A video posted to YouTube Sunday captured a volatile scene as an outraged community confronted Chicago police as they insensitively towed a car containing the bodies of two homicide victims.
The video is titled: “So damn disrespectful, this is just not right . . .” and was filmed by a social media user who goes by the name Jay Hustle.
At approximately 2:35 a.m. on Sunday, a car containing three people was fired upon as they drove through the Humboldt Park area.
The driver, Darron Thomas, 32, and passenger Kenneth J. Wallace, 35, were pronounced dead at the scene after each being struck with multiple bullets. A 26-year-old-woman in the backseat of the vehicle was shot in the right ankle, but survived.
The police department decided to tow the vehicle containing the two victims in front of a crowd who had gathered outside the crime scene with apparently no concern over who may see the gruesome scene as they traveled.
One of the victims was reportedly still hanging out of a window.
“How do you tow a car with a deceased body in it? They are towing a car with a deceased body in it,” Hustle laments at the beginning of the video, as a furious crowd confronts the officers at the scene.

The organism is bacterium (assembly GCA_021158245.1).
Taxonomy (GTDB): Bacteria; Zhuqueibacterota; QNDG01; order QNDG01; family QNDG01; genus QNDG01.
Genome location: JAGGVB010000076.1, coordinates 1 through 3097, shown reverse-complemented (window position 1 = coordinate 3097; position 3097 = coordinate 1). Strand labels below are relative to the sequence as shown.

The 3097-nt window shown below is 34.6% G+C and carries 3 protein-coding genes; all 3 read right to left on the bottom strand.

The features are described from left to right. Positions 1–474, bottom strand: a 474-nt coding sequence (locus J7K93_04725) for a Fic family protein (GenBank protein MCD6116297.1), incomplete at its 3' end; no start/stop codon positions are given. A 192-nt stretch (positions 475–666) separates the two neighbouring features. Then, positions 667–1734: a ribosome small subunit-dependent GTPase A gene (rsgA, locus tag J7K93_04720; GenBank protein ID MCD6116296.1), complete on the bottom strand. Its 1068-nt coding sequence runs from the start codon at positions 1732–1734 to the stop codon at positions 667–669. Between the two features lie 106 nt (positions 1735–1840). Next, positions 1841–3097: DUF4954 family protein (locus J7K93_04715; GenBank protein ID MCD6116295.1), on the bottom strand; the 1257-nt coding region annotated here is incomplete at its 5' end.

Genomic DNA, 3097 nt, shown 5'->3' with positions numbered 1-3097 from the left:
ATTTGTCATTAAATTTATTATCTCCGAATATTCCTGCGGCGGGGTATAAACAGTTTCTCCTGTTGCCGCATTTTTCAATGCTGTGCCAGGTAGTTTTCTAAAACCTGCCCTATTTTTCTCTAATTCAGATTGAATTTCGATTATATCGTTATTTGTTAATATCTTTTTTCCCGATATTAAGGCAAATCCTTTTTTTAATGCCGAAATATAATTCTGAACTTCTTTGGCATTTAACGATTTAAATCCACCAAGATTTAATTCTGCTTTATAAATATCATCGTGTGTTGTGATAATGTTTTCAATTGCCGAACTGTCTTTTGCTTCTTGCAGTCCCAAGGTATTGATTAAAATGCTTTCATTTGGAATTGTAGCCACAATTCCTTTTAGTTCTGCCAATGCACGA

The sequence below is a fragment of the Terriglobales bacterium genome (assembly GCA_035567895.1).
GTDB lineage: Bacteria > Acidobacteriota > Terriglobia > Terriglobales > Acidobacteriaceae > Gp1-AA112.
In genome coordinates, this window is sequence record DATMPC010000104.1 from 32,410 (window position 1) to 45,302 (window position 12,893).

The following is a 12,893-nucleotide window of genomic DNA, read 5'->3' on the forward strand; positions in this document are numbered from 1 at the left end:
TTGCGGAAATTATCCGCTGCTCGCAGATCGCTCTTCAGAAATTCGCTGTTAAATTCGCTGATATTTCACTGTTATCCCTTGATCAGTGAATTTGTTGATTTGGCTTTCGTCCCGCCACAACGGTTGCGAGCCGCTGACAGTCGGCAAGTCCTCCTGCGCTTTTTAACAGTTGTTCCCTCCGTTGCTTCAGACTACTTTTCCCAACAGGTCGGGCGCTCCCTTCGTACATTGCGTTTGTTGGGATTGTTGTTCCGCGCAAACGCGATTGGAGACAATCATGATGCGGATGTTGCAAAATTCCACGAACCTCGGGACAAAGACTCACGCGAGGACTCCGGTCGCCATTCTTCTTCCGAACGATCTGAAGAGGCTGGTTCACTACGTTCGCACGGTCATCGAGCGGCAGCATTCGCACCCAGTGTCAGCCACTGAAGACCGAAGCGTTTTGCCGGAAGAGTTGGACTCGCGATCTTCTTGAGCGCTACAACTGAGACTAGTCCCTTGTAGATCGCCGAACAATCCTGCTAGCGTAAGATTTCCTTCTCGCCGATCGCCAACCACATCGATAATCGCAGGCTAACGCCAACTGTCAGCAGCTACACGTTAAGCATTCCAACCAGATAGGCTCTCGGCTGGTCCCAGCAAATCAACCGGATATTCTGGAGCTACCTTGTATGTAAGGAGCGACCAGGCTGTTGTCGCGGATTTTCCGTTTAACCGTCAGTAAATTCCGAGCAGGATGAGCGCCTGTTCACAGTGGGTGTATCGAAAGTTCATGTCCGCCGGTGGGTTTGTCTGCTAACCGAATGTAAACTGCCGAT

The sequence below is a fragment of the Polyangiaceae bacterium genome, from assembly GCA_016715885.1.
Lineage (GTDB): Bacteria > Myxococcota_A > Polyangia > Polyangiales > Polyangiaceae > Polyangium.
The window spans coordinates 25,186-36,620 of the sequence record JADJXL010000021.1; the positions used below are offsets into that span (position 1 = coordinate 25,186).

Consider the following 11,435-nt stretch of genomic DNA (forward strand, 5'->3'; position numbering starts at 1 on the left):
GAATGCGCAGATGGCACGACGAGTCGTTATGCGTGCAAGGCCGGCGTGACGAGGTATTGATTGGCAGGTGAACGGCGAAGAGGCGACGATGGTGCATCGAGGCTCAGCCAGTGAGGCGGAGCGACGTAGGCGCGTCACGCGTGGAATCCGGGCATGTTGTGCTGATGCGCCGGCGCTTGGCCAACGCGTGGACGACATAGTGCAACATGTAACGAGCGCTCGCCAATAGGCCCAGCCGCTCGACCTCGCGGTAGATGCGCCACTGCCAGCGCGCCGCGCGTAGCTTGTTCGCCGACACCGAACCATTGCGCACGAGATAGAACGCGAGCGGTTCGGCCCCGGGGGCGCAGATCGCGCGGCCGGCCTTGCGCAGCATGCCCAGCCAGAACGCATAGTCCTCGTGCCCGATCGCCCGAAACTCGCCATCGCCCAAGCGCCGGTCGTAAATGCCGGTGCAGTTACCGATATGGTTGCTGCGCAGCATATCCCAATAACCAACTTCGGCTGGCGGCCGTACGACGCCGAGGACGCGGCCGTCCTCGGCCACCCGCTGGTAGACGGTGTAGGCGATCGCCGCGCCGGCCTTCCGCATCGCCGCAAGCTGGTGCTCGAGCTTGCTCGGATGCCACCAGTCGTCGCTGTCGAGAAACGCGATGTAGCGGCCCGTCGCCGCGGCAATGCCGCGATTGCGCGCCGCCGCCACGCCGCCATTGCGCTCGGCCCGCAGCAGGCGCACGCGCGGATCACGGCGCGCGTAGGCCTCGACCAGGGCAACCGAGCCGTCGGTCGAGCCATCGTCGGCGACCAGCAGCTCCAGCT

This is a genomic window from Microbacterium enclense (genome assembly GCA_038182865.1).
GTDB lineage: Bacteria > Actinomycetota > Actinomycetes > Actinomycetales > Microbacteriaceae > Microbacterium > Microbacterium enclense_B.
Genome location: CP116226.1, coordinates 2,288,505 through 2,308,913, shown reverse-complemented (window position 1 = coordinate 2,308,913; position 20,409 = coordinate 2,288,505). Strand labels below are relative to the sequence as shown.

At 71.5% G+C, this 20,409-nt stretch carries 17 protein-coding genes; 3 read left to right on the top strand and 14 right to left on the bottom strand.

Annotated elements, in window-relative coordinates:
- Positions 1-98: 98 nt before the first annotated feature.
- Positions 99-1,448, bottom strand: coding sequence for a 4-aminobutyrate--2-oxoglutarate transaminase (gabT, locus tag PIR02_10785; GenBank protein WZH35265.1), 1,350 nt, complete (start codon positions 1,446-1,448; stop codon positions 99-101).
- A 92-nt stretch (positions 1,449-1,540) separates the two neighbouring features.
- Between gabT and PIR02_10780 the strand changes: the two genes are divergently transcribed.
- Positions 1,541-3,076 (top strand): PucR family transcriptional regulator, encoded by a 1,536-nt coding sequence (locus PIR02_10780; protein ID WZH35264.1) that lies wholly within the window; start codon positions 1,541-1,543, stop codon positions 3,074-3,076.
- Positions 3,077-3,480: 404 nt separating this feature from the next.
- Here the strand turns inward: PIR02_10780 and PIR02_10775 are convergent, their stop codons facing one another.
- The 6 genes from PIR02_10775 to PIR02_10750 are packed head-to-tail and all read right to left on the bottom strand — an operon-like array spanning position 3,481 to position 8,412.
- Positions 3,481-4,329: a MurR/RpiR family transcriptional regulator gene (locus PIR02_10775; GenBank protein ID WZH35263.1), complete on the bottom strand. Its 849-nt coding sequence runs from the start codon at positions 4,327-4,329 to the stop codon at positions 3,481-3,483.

“They towed the car with a body hanging out the window. When did it become procedure to tow a car with a deceased body hanging out of a window with a repo truck?! Only in Chicago,” he continues on to ask.
The scene seems to escalate as the crowd approaches the crime scene tape. An officer is seen grabbing someone’s shirt and pulling out their baton as if they are going to strike them. Thankfully, they do not.
“Now they are provoking the people who are out here by laughing and shit, this is crazy,” Hustle, the man filming narrates.
Police told the Chicago Sun-Times that they sometimes leave bodies in the vehicles to “protect the integrity of the crime scene.”
“From time to time, depending on the unique circumstances of the death, bodies may be left in vehicles and removed in private area at the ME’s office. This would be done to protect the integrity of the crime scene [the car] while at the same time preserving the dignity of the deceased by handling their bodies in a private area rather than on the street in full view of onlookers.
“CPD is sensitive to the handling of bodies in public, and detective bureau has implemented procedures to minimize any community concerns that may arise from the manner in which crime scenes are processed.”